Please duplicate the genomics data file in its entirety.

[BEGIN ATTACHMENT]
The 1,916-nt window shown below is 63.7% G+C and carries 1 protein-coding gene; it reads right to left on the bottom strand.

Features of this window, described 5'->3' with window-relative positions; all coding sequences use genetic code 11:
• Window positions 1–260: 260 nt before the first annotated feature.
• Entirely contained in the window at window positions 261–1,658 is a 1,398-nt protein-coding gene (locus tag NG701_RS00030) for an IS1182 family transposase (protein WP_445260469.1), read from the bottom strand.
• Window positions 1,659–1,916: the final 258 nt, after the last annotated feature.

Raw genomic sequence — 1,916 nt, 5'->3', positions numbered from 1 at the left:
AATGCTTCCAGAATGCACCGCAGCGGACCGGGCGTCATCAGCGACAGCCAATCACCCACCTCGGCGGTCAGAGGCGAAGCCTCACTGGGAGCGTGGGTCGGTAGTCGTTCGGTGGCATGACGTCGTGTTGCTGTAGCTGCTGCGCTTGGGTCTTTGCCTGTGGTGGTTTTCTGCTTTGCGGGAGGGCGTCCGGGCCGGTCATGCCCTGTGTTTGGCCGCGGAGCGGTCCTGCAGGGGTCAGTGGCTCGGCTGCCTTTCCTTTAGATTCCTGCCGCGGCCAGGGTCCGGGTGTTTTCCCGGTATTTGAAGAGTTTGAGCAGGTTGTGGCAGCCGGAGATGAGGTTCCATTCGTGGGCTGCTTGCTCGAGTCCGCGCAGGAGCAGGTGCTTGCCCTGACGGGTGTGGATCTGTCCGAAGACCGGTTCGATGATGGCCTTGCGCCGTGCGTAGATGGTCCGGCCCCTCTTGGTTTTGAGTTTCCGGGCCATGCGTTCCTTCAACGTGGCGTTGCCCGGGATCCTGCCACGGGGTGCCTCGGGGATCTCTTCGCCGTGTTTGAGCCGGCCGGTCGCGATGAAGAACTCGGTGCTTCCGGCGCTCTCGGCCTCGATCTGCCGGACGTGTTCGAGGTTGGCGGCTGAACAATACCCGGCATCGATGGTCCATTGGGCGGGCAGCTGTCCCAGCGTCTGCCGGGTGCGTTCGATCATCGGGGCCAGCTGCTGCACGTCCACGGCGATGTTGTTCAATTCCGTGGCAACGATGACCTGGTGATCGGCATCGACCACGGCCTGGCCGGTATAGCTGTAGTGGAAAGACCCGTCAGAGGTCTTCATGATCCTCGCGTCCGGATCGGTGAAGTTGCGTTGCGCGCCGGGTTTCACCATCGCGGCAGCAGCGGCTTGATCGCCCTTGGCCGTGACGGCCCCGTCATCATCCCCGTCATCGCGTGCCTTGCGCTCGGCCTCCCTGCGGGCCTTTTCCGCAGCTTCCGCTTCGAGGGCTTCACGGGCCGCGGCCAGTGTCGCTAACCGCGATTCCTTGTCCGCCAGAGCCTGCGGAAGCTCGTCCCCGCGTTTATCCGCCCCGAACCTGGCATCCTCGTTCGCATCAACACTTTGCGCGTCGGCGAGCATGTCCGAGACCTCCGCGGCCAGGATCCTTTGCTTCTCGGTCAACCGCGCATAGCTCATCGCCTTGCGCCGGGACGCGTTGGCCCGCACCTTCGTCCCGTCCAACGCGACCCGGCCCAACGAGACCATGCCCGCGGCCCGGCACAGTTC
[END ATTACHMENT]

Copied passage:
The 1,916-nt window shown below is 63.7% G+C and carries 1 protein-coding gene; it reads right to left on the bottom strand.

Features of this window, described 5'->3' with window-relative positions; all coding sequences use genetic code 11:
• Window positions 1–260: 260 nt before the first annotated feature.
• Entirely contained in the window at window positions 261–1,658 is a 1,398-nt protein-coding gene (locus tag NG701_RS00030) for an IS1182 family transposase (protein WP_445260469.1), read from the bottom strand.
• Window positions 1,659–1,916: the final 258 nt, after the last annotated feature.

Raw genomic sequence — 1,916 nt, 5'->3', positions numbered from 1 at the left:
AATGCTTCCAGAATGCACCGCAGCGGACCGGGCGTCATCAGCGACAGCCAATCACCCACCTCGGCGGTCAGAGGCGAAGCCTCACTGGGAGCGTGGGTCGGTAGTCGTTCGGTGGCATGACGTCGTGTTGCTGTAGCTGCTGCGCTTGGGTCTTTGCCTGTGGTGGTTTTCTGCTTTGCGGGAGGGCGTCCGGGCCGGTCATGCCCTGTGTTTGGCCGCGGAGCGGTCCTGCAGGGGTCAGTGGCTCGGCTGCCTTTCCTTTAGATTCCTGCCGCGGCCAGGGTCCGGGTGTTTTCCCGGTATTTGAAGAGTTTGAGCAGGTTGTGGCAGCCGGAGATGAGGTTCCATTCGTGGGCTGCTTGCTCGAGTCCGCGCAGGAGCAGGTGCTTGCCCTGACGGGTGTGGATCTGTCCGAAGACCGGTTCGATGATGGCCTTGCGCCGTGCGTAGATGGTCCGGCCCCTCTTGGTTTTGAGTTTCCGGGCCATGCGTTCCTTCAACGTGGCGTTGCCCGGGATCCTGCCACGGGGTGCCTCGGGGATCTCTTCGCCGTGTTTGAGCCGGCCGGTCGCGATGAAGAACTCGGTGCTTCCGGCGCTCTCGGCCTCGATCTGCCGGACGTGTTCGAGGTTGGCGGCTGAACAATACCCGGCATCGATGGTCCATTGGGCGGGCAGCTGTCCCAGCGTCTGCCGGGTGCGTTCGATCATCGGGGCCAGCTGCTGCACGTCCACGGCGATGTTGTTCAATTCCGTGGCAACGATGACCTGGTGATCGGCATCGACCACGGCCTGGCCGGTATAGCTGTAGTGGAAAGACCCGTCAGAGGTCTTCATGATCCTCGCGTCCGGATCGGTGAAGTTGCGTTGCGCGCCGGGTTTCACCATCGCGGCAGCAGCGGCTTGATCGCCCTTGGCCGTGACGGCCCCGTCATCATCCCCGTCATCGCGTGCCTTGCGCTCGGCCTCCCTGCGGGCCTTTTCCGCAGCTTCCGCTTCGAGGGCTTCACGGGCCGCGGCCAGTGTCGCTAACCGCGATTCCTTGTCCGCCAGAGCCTGCGGAAGCTCGTCCCCGCGTTTATCCGCCCCGAACCTGGCATCCTCGTTCGCATCAACACTTTGCGCGTCGGCGAGCATGTCCGAGACCTCCGCGGCCAGGATCCTTTGCTTCTCGGTCAACCGCGCATAGCTCATCGCCTTGCGCCGGGACGCGTTGGCCCGCACCTTCGTCCCGTCCAACGCGACCCGGCCCAACGAGACCATGCCCGCGGCCCGGCACAGTTC